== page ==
One Day International games, known as ODIs, are a kind of limited-overs cricket, and the games are played between 2 teams with an international standing, in which each will face the other with a fixed number of overs, typically 50, possible.
The Cricket World Cup games are played in this format, and these games are also sometimes known as Limited Overs Internationals, or LOI, although this is a more generic term, and can also be used to refer to Twenty20 International games. They are very important matches, and are considered to be the pinnacle in terms of standards when it comes to competitions based on limited overs.
The History of the ODI
The One Day Internationals spectators in Australia and around the world enjoy today are a development in cricket that took place in the later part of the 20th century, with the first one being played on the 5th of January, 1971, at the Melbourne Cricket Grounds, with Australia matching up against England.
When the first 3 days of the 3rd Test match were washed out, it was decided that the match should be abandoned, and a One Day game consisting of 40 8-ball overs per side would be played instead. The Australian team went on to win this game, by 5 wickets, but there have also been a number of shocking defeats that this country has had to bear witness too as well.
Bangladesh’s Stunning Defeat of Australia in 2005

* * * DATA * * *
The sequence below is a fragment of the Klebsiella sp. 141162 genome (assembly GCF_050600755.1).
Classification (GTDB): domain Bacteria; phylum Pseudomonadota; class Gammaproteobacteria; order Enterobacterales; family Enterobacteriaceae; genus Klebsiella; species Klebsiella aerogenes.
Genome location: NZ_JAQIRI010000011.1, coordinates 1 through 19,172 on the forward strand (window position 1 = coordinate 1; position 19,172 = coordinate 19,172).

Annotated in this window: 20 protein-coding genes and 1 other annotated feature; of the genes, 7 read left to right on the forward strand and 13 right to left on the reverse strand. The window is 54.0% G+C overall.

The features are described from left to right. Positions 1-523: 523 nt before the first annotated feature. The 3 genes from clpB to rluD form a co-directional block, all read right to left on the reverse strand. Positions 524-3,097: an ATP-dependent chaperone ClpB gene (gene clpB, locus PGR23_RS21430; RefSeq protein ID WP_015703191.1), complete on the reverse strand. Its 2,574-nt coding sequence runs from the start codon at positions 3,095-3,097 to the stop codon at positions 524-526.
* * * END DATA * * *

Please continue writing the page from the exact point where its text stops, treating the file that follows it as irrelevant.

Bangladesh’s win against the Australian team in 2005 is likely to go down in history as the largest One Day upset of all time. Bangladesh had the very worst record for ODIs, by a big distance, but somehow managed to upstage one of the best teams in the world on this day.
Before this incredible victory, the Bangladeshi team had only managed to win 9 of their 107 ODIs, and these wins included just 2 against teams outside of Zimbabwe and other non-Test-match-playing countries. They managed somehow to make hay underneath the Cardiff sun, however, thanks largely to a simply sensational century from Mohammad Ashraful.
The team was still smarting from their heavy defeat in a game against England, and they put this energy to use to restrict the powerful Australian line-up to 249 before they executed their run-chase to total perfection.
The 13-Run Victory of Zimbabwe against Australia in 1983
If there is an Englishman who can comprehend what the Bangladesh team felt like after they triumphed at Cardiff it is the British coach for the Zimbabwean team, Duncan Fletcher. 22 years ago, Fletcher and his debutants, in their 1st ever One Day International game astonished Australians in the opening game for the World Cup at Trent Bridge in 1983. He entered when the innings were about to collapse, spanked 69 rapidly, and then guided the team to a fighting total. The Australians were ambling along at 61/0, but when Fletcher returned, 4 vital top-order wickets were snapped up, and the historic triumph was set up.